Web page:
When to recruit?
‘’We started hiring right after closing our seed round of investment.’’ — says Ankur. ‘’A common mistake startups make is to hire people too early, sometimes even on day one. Besides the obvious problem of premature scaling, most startups don’t realize that without securing at least 6 months of payroll in the bank, there is a real risk that a slight cash flow situation results in loss of key staff’’. Ankur admits that it is easy to say ‘I am not going to pay myself a salary’ but doing so with people you employ is not an option.
From Ankur’s experience, the only lean way to know that you need to hire new staff is when you have more to do than can be done yourself. If you find yourself unable to finish mission critical tasks after a 16-hour stint in the office, it’s time to expand.” And it’s not because you are inefficient, it’s just because there’s so much more to be done!’’ — explains Ankur. — ‘’That approach guarantees that you are recruiting on need rather than on ego or perceived growth, which can be dangerous.’’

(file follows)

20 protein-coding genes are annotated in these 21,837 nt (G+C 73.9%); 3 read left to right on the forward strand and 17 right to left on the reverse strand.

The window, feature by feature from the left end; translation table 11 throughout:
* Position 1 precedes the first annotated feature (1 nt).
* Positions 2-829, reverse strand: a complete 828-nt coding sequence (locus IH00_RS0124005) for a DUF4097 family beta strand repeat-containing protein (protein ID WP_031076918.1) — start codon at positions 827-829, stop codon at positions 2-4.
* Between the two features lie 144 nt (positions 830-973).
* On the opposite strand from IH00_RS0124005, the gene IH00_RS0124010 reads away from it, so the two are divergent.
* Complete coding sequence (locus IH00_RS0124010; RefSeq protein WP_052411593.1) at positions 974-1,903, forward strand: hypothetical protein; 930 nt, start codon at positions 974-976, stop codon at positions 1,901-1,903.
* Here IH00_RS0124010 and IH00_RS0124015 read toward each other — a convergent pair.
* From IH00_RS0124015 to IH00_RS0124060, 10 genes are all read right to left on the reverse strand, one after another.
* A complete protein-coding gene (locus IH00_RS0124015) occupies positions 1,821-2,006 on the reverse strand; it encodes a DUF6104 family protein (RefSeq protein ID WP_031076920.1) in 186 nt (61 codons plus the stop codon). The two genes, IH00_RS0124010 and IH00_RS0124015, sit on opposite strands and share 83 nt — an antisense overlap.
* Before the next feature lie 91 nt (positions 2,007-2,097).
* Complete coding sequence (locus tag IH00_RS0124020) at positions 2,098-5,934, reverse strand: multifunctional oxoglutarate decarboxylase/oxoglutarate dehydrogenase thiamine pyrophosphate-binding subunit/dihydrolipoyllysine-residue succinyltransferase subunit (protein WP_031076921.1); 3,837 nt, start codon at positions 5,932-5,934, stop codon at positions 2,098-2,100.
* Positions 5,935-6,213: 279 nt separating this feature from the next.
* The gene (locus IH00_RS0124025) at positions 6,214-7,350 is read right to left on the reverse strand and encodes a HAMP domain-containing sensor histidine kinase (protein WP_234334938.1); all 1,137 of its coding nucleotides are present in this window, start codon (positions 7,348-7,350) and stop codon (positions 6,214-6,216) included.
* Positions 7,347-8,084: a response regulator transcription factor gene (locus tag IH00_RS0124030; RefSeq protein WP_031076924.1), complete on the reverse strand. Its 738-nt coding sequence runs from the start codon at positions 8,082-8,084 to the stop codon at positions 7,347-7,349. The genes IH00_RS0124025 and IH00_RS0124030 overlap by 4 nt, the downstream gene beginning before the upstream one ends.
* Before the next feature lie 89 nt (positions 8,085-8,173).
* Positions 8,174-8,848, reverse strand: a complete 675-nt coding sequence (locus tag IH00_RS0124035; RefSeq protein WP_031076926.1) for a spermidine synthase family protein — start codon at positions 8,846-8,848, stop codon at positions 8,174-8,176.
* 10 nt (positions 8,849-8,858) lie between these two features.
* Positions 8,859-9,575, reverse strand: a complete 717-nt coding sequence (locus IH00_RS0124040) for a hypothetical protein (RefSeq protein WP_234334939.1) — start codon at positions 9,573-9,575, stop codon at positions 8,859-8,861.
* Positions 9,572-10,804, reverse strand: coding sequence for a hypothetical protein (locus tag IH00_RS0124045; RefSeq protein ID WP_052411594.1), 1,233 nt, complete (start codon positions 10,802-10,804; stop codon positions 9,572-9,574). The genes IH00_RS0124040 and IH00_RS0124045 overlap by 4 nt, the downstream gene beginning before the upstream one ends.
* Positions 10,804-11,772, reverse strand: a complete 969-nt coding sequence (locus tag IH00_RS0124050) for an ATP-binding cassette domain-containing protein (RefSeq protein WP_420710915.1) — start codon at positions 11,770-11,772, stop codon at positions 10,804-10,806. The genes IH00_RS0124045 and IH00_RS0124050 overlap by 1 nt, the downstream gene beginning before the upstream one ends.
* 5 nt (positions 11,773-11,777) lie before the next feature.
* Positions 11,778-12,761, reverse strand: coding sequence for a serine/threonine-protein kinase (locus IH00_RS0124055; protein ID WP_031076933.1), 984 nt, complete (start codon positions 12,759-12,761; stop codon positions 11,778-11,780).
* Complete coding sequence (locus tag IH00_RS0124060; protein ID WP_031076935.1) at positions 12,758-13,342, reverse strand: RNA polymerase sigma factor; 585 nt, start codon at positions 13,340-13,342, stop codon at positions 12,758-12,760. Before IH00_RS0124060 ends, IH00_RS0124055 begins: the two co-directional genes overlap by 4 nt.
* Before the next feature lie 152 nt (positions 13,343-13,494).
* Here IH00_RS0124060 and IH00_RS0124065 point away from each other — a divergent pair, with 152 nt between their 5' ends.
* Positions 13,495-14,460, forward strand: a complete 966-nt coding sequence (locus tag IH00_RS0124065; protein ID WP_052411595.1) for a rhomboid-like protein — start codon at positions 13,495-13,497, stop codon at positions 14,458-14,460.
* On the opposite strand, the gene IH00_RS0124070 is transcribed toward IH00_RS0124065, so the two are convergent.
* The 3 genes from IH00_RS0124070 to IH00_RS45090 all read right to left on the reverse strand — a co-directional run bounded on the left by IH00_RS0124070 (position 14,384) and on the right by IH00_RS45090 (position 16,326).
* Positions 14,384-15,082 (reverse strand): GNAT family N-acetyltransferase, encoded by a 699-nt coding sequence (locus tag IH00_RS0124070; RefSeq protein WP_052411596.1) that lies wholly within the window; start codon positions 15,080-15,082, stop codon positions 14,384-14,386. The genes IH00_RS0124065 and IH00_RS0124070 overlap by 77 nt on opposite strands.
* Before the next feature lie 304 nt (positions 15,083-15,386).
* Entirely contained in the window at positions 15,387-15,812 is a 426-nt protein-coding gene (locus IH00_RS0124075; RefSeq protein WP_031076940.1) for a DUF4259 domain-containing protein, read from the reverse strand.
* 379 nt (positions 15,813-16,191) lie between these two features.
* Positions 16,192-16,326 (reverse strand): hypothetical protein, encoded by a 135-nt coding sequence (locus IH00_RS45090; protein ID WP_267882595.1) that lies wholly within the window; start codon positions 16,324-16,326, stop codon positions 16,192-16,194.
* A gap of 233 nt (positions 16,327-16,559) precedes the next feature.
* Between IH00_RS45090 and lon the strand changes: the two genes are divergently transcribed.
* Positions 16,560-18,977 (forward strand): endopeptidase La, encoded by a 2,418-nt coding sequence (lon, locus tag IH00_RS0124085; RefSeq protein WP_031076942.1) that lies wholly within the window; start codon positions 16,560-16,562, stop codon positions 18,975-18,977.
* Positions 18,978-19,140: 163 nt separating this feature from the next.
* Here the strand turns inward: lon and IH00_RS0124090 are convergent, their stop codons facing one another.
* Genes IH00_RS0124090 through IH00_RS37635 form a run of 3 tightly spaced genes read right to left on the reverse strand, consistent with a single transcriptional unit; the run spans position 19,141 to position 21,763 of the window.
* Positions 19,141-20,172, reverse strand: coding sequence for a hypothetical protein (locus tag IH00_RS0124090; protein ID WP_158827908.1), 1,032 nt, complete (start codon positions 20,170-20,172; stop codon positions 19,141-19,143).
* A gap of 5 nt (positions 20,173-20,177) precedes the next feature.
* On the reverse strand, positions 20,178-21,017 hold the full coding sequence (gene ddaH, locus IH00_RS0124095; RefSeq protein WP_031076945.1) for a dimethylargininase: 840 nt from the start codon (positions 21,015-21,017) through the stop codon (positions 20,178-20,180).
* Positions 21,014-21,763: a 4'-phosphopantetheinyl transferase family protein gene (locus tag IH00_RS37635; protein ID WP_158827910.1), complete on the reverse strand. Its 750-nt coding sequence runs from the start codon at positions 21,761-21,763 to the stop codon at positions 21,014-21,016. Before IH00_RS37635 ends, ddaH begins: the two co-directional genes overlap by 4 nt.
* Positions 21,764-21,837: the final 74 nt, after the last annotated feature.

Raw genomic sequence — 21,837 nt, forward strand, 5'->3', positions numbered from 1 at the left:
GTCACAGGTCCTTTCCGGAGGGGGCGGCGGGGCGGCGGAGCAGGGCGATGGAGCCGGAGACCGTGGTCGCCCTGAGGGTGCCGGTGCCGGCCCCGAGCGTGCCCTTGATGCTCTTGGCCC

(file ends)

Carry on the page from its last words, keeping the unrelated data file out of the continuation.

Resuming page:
Also, what Ankur has noticed is that recruitment is not a ‘’calendar activity’’. ‘’You cannot say that I’m going to start recruiting today and find a candidate within a week.’’ — he says. ‘Never recruit on the tight schedule, as the right people are worth waiting for.’’ For Ankur it was especially a struggle to find data scientists with strong industry experience. ‘’That remains one of the hardest skills to find people for in London. Part of this is because it’s a new and emerging field, so proven experience is limited. But the bigger cause continues to be the high demand and severe shortage of talent in London. This has driven the local tech recruitment scene to it’s absolutely extreme. If you find a good person and don’t make an offer right away, you lose them. For these highly skilled positions, jobs are plenty, people are rare, and salaries too high to justify.’’